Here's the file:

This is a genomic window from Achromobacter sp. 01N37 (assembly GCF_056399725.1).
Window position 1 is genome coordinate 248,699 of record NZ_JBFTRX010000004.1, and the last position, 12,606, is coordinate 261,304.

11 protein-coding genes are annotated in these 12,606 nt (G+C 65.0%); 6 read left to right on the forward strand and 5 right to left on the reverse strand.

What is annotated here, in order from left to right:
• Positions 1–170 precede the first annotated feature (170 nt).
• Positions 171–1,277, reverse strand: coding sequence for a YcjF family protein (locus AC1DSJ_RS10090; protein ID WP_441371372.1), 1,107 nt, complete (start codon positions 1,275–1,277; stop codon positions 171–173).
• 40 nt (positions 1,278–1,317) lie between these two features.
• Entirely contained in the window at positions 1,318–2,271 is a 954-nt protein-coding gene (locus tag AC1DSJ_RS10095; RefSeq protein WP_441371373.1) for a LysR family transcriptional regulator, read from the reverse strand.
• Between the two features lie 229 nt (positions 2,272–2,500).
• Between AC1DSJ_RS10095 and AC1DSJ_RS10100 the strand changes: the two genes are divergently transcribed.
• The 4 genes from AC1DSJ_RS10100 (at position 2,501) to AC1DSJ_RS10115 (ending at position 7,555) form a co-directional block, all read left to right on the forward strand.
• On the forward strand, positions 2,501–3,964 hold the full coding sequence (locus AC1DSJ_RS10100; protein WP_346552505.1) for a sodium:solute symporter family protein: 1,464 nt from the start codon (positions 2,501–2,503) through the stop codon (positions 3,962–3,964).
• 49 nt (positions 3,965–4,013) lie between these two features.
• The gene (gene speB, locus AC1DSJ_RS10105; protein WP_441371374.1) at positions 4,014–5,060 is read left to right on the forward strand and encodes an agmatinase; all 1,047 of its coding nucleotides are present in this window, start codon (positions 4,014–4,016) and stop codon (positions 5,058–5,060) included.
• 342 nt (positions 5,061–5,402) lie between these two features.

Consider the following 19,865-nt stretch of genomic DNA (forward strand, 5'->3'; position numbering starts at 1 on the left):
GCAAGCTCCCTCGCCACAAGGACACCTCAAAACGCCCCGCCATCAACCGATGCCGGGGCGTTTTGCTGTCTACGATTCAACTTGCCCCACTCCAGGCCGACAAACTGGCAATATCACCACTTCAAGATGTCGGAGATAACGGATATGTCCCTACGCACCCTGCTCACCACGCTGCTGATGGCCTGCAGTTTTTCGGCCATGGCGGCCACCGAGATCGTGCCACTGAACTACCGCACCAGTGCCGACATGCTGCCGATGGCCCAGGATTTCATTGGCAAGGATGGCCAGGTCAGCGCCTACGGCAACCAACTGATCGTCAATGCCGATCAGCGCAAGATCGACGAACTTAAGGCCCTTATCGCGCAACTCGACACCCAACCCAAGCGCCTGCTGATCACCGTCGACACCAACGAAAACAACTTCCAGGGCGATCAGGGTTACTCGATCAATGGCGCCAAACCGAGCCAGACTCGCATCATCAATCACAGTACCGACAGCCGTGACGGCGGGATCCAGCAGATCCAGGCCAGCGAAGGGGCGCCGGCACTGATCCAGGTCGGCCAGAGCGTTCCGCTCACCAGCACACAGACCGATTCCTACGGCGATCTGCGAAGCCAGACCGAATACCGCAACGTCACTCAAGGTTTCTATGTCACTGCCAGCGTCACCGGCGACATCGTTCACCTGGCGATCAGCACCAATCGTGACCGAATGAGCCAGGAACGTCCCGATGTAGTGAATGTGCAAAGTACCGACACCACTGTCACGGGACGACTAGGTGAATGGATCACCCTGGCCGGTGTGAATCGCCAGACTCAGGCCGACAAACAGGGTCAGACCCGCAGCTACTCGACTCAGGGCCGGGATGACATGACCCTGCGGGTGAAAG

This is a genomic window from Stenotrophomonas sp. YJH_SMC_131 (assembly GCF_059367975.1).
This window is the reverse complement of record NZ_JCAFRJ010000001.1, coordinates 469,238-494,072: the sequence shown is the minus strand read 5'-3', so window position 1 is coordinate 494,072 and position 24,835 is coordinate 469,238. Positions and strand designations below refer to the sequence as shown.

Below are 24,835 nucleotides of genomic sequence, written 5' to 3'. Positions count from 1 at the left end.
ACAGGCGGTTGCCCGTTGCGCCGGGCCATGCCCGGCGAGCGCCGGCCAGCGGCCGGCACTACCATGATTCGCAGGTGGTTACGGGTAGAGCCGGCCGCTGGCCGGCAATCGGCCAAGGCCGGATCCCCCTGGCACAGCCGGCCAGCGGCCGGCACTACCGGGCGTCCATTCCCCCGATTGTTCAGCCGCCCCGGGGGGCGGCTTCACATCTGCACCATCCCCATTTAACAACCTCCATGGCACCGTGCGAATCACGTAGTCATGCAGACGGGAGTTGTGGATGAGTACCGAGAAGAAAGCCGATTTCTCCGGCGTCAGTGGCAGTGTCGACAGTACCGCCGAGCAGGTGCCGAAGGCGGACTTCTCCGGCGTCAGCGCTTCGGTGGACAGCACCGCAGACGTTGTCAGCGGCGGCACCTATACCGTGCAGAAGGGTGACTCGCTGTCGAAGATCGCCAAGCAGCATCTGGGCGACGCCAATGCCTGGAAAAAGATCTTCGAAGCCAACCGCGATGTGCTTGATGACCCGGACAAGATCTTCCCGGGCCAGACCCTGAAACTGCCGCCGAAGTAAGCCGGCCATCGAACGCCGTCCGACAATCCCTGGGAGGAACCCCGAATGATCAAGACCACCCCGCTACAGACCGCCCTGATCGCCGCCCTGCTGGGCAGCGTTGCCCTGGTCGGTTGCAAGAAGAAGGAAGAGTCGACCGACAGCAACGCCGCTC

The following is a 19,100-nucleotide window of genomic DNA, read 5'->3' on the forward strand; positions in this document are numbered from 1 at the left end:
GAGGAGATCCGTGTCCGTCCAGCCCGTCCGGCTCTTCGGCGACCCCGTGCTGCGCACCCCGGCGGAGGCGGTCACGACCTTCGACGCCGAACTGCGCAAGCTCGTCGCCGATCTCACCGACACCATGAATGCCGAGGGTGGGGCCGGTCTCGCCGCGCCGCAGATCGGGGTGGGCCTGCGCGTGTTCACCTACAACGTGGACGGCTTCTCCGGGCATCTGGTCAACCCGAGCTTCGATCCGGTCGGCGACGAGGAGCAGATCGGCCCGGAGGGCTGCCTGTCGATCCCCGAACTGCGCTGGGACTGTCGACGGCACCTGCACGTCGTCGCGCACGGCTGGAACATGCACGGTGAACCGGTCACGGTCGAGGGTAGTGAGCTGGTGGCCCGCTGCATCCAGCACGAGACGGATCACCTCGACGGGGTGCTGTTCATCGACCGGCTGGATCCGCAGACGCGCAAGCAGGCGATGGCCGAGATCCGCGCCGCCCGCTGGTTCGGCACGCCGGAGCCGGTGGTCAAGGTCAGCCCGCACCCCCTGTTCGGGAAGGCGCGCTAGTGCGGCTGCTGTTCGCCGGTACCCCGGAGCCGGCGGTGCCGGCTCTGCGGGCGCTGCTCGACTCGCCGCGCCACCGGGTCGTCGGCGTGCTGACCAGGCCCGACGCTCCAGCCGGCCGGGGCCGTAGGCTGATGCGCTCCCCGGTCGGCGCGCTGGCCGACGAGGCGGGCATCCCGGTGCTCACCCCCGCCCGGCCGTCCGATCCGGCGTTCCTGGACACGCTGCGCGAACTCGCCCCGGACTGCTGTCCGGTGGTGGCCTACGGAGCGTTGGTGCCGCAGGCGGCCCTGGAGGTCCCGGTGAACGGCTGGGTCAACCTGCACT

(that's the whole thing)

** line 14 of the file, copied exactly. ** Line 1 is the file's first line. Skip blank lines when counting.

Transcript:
• The gene (gene speB, locus AC1DSJ_RS10105; protein WP_441371374.1) at positions 4,014–5,060 is read left to right on the forward strand and encodes an agmatinase; all 1,047 of its coding nucleotides are present in this window, start codon (positions 4,014–4,016) and stop codon (positions 5,058–5,060) included.